Originally posted by idealist.
Yejin is a nonprofit professional and career coach based in New York City. She is most passionate about supporting nonprofits in operationalizing a diversity, equity, and inclusion (DEI) framework, and assisting individuals in thoughtfully identifying and strategically pursuing professional goals.
Mentorship has many benefits: it provides access to support in problem-solving, and insights into particular industries and roles. While traditional approaches to mentoring can truly boost someone’s professional development, some models of mentorship can lead to inequitable practices. So how can organizations set up inclusive and equitable mentorship programs or practices that lead to growth?
Why do mentors matter?
Mentors are generally understood as experienced and knowledgeable professionals who teach and nurture the development of a less experienced and knowledgeable individual. In a professional setting, a mentor should influence the personal and professional growth of a mentee. Mentors often focus on supporting a mentee’s professional developmental activities; offer guidance, counseling, instruction, and motivation; and model effective leadership behaviors. The intended result of a mentoring program within a company is to help individuals improve their career outcomes and positively impact employee engagement and retention.
For example, in her recent New York Times article, Lizz Schumer references a study found in the Journal of Applied Psychology, which found that people with mentors are more likely to receive promotions. She says, “When mid- and senior-level employees choose to mentor someone newer in the workforce, they can boost people who may not otherwise have those opportunities and help level the playing field.”
But what happens when a company’s approach to mentoring reinforces an unlevel playing field?
While acknowledging the power of a professional mentor with clout, Rebecca Greenfield explores how mentorship programs can lead to exclusivity that ultimately hurts women of color in her Bloomberg Business piece. She references research by salary website PayScale, which found that “employees who have a white male advocate often end up with higher pay, and most of those employees are white men.” Women, in particular those who are black and Latinx, are the least likely to develop “such a lucrative connection.” A study released in early 2019 also found that most executives tend to choose proteges who look like them.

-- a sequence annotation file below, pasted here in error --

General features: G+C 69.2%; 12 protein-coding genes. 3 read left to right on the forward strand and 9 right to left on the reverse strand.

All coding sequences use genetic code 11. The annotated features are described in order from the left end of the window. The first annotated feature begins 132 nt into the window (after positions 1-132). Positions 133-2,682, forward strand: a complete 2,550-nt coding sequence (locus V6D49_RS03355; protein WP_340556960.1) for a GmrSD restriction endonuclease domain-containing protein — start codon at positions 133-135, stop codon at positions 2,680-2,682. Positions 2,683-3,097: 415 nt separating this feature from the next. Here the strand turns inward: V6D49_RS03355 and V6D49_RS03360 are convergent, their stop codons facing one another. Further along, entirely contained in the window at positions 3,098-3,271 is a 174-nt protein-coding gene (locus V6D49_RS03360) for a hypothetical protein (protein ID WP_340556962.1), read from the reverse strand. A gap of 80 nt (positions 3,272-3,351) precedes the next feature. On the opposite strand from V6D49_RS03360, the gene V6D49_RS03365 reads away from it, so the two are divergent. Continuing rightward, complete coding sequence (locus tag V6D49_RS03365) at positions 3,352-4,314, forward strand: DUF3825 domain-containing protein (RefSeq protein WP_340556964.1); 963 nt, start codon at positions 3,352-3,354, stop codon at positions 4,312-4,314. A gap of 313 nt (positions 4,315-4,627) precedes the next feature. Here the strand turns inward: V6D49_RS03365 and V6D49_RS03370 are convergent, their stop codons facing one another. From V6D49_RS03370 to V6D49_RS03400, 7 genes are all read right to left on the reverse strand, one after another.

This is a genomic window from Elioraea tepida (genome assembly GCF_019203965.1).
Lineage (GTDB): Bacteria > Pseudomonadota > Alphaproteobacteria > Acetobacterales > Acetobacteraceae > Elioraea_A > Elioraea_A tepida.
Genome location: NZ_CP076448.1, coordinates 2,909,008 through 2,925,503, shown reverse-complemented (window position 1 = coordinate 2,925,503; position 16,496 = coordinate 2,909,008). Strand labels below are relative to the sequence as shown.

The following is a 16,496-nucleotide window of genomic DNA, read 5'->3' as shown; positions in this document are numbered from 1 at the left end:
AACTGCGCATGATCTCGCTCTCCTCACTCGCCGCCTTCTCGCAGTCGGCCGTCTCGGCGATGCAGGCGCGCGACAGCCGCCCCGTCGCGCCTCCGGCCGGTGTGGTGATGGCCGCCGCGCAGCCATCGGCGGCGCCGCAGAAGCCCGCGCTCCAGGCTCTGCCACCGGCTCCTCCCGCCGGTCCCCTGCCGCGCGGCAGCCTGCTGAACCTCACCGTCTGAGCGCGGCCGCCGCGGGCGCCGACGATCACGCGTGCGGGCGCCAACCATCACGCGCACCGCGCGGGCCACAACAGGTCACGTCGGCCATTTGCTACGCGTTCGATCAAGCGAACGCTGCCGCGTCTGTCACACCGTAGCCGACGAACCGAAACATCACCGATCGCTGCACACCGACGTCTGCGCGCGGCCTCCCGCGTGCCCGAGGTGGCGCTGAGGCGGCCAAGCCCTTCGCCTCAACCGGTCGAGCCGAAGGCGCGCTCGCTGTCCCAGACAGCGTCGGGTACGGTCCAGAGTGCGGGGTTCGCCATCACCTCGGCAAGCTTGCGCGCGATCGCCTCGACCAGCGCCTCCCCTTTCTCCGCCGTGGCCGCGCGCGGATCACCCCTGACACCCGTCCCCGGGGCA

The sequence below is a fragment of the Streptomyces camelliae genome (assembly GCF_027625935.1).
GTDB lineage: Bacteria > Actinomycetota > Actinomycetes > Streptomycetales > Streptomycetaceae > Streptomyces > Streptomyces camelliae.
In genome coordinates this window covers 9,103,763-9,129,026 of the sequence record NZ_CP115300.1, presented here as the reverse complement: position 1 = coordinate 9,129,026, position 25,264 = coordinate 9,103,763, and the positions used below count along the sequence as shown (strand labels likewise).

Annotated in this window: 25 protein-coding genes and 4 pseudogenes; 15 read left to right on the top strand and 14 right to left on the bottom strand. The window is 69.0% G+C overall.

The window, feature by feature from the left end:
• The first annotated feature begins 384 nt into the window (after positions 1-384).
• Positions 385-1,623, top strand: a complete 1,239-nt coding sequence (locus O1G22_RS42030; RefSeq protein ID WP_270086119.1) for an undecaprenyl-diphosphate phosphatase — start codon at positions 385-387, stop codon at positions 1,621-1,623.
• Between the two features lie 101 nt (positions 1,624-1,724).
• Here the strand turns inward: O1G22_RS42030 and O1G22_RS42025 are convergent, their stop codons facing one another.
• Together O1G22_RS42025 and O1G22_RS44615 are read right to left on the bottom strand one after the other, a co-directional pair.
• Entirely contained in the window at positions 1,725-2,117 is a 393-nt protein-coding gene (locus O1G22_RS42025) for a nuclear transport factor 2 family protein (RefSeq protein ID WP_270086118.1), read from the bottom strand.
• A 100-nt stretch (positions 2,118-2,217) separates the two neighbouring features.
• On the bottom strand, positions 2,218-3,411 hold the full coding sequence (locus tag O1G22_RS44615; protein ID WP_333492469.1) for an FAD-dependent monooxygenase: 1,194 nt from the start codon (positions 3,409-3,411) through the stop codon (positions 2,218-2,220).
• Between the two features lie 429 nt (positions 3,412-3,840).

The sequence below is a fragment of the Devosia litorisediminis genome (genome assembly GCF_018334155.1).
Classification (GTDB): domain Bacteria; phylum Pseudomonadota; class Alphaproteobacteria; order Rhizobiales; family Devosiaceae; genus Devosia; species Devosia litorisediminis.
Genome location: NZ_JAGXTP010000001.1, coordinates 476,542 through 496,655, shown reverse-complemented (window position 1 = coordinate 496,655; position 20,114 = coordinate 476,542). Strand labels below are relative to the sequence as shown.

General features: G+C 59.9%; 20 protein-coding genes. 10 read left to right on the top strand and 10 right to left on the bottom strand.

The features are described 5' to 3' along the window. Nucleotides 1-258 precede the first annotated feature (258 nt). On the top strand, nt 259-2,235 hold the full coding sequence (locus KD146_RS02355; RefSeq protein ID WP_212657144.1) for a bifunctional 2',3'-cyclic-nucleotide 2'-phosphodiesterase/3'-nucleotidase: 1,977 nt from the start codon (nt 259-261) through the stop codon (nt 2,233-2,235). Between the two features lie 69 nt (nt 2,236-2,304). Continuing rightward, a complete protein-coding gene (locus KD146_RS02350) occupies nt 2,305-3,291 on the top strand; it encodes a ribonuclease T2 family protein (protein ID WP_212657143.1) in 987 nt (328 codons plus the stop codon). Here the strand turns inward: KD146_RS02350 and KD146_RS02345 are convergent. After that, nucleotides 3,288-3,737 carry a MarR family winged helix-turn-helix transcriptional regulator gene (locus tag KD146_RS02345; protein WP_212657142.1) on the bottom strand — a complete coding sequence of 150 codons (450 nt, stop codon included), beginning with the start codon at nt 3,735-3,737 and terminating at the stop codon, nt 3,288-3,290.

Whether or not these companies intend this to be true, some normative approaches to mentorship can lead to deeply inequitable outcomes. In the same article, Greenfield notes that “several women of color in a variety of industries told Bloomberg that they’ve relied on white men for career advancement because they’re often the gatekeepers to power.”
Inclusive and equitable approaches to mentorship
There are many ways to rethink one’s approach to mentorship to make sure it is inclusive and equitable. “A mentor traditionally occupies a position of power in the hierarchical structure of an organization relative to the mentee," Sharlene Gandhi writes in the Stanford Social Innovation Review. "But if mentoring is to establish more diversity, equity, and inclusion across sectors, we must reimagine the power dynamic of these two roles.” Enter the model of “reverse mentoring.”
As the name suggests, reverse mentoring reimagines experience and expertise and understands that new possibilities exist by seeing the relationship as mutually positive and reciprocal. It acknowledges that younger professionals do have something to offer, whether it is related to fluency in technology, understanding of social or cultural trends, or comfort in confronting issues of race. According to Gandhi, reverse mentoring can “break down traditional barriers that impeded the advancement of racial minorities in the workplace” and promote a stronger sense of belonging.